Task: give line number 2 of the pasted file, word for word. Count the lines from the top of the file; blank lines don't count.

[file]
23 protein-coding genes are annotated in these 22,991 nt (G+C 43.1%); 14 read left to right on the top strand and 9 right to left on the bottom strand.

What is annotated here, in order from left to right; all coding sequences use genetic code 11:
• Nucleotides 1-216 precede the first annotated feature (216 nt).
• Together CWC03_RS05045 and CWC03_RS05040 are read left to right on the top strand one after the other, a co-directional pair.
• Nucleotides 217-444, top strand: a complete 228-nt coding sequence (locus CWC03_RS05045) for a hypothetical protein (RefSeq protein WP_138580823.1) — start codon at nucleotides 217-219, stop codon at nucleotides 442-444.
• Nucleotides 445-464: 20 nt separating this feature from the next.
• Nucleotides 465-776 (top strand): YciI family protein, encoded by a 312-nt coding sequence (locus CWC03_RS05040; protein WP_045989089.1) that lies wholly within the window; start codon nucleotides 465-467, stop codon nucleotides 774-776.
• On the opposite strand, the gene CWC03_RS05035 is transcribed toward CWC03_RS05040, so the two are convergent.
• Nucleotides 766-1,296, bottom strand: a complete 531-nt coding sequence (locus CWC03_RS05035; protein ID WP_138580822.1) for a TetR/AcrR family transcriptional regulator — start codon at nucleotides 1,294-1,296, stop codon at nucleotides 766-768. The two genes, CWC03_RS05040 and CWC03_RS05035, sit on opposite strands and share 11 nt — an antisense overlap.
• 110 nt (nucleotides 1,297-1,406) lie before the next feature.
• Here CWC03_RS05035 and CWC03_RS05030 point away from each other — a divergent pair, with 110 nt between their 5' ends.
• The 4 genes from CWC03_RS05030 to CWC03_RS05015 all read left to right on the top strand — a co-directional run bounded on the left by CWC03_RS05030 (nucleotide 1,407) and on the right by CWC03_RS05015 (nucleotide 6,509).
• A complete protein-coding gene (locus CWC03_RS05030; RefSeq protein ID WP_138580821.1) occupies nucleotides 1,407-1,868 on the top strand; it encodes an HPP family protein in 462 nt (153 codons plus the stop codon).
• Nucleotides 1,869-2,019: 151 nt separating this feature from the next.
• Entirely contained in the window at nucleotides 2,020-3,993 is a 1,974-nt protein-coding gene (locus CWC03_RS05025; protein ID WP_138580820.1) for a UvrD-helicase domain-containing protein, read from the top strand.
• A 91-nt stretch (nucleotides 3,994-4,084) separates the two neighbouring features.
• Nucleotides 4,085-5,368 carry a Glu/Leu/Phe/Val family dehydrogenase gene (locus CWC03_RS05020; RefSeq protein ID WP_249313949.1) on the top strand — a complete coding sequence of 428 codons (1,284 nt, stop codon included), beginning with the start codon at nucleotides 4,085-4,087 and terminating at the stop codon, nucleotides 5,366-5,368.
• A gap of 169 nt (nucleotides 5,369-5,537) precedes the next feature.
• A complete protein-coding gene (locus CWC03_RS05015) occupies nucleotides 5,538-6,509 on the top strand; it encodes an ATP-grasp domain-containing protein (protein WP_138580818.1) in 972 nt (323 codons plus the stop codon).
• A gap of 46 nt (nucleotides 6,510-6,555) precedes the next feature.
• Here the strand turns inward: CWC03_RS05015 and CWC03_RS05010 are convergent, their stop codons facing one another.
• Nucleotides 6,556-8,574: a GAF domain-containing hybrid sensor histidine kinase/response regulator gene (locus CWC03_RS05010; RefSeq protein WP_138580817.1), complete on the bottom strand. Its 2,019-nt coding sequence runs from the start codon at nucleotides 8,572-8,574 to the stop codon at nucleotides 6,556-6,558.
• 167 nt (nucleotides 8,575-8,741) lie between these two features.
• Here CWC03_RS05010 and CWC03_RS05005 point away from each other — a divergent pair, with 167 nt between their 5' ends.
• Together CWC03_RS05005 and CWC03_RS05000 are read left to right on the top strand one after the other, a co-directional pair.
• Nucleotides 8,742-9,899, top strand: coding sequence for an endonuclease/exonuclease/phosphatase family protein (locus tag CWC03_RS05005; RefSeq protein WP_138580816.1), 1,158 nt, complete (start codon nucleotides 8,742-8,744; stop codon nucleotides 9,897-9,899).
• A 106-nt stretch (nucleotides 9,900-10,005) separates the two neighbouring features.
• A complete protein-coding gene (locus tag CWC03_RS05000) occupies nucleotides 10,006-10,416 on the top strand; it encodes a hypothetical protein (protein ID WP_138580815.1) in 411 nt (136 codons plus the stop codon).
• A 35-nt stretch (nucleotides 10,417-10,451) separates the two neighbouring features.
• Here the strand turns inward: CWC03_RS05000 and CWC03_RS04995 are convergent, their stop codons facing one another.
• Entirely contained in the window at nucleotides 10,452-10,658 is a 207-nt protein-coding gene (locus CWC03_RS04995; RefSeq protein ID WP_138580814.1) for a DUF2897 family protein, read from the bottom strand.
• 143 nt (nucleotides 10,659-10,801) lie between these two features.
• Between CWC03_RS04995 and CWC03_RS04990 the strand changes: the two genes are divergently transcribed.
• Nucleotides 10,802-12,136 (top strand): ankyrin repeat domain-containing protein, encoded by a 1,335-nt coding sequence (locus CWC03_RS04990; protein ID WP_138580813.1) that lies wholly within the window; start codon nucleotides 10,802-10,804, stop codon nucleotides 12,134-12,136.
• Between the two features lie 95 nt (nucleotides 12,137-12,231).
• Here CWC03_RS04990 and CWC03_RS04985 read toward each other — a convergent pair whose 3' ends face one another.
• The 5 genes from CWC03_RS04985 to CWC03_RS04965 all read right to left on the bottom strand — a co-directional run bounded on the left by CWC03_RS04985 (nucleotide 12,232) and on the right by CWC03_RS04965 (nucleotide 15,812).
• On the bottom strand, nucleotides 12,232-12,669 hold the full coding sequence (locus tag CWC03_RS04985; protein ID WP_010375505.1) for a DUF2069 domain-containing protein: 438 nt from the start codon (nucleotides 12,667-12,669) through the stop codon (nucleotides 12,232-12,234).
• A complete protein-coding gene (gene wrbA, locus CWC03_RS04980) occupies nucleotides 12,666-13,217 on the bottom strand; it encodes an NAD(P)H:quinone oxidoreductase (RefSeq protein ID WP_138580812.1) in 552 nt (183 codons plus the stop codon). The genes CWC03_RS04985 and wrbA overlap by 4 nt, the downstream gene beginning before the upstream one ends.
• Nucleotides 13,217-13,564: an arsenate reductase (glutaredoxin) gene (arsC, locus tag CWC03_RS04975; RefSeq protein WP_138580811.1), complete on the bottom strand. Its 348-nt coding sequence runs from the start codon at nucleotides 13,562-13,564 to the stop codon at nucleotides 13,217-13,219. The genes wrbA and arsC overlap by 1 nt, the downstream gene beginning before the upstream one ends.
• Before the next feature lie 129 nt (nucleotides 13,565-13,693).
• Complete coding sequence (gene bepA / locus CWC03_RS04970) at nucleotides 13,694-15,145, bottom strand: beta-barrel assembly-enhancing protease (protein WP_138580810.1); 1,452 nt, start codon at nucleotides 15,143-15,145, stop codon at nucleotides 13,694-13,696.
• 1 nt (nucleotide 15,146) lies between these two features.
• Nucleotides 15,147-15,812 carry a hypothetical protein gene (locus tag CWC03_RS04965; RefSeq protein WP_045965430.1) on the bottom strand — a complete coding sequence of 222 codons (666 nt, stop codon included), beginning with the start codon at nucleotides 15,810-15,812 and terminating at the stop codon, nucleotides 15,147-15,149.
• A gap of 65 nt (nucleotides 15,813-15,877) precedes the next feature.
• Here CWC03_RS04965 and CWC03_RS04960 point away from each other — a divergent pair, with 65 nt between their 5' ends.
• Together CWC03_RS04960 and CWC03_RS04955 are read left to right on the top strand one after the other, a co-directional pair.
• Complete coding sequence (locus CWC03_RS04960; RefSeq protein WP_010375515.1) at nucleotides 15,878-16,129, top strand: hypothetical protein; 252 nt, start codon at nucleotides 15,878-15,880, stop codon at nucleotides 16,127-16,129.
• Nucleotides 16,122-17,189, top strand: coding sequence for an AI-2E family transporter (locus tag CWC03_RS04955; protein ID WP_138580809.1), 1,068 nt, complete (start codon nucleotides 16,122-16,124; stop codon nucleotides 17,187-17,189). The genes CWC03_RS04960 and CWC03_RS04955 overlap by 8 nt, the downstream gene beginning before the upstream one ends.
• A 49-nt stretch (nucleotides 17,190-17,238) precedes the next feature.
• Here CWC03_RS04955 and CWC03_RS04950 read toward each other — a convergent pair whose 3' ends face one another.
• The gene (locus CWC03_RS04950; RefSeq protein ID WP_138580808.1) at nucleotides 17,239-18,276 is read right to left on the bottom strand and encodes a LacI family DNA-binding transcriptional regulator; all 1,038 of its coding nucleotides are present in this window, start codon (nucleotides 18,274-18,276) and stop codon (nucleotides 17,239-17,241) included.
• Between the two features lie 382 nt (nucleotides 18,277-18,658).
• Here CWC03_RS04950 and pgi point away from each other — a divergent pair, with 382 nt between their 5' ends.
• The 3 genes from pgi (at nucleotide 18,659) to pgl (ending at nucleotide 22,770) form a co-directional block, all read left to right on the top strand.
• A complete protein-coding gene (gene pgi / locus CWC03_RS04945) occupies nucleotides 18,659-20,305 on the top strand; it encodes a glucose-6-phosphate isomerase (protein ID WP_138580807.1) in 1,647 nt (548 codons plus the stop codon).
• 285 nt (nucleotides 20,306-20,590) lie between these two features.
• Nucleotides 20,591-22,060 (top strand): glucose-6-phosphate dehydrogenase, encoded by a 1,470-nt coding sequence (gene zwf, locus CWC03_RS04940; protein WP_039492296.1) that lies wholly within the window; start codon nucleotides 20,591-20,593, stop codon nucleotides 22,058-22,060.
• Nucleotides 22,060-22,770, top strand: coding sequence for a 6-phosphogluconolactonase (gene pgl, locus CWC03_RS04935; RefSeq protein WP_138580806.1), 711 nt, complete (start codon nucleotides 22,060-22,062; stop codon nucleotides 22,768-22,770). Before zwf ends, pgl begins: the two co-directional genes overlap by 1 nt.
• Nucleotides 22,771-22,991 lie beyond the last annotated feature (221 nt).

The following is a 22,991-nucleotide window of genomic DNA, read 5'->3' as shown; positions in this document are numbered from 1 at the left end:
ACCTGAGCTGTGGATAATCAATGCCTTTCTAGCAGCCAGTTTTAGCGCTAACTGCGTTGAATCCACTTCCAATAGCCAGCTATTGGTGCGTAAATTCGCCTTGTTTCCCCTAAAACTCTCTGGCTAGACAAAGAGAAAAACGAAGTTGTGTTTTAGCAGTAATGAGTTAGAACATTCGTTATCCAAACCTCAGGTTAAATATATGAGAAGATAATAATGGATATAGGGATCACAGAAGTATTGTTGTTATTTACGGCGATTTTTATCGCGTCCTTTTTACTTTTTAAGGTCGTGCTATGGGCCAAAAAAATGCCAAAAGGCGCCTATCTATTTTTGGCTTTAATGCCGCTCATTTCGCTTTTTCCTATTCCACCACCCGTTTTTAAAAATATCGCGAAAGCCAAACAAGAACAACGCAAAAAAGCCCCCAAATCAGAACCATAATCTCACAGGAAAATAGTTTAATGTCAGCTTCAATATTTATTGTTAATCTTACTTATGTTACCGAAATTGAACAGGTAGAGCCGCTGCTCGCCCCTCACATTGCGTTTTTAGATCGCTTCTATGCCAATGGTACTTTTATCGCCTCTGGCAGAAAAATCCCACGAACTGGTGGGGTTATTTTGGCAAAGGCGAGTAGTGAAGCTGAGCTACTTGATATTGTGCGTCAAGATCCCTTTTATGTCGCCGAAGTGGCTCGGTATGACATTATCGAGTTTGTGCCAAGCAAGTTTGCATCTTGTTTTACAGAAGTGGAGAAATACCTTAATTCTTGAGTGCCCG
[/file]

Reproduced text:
What is annotated here, in order from left to right; all coding sequences use genetic code 11: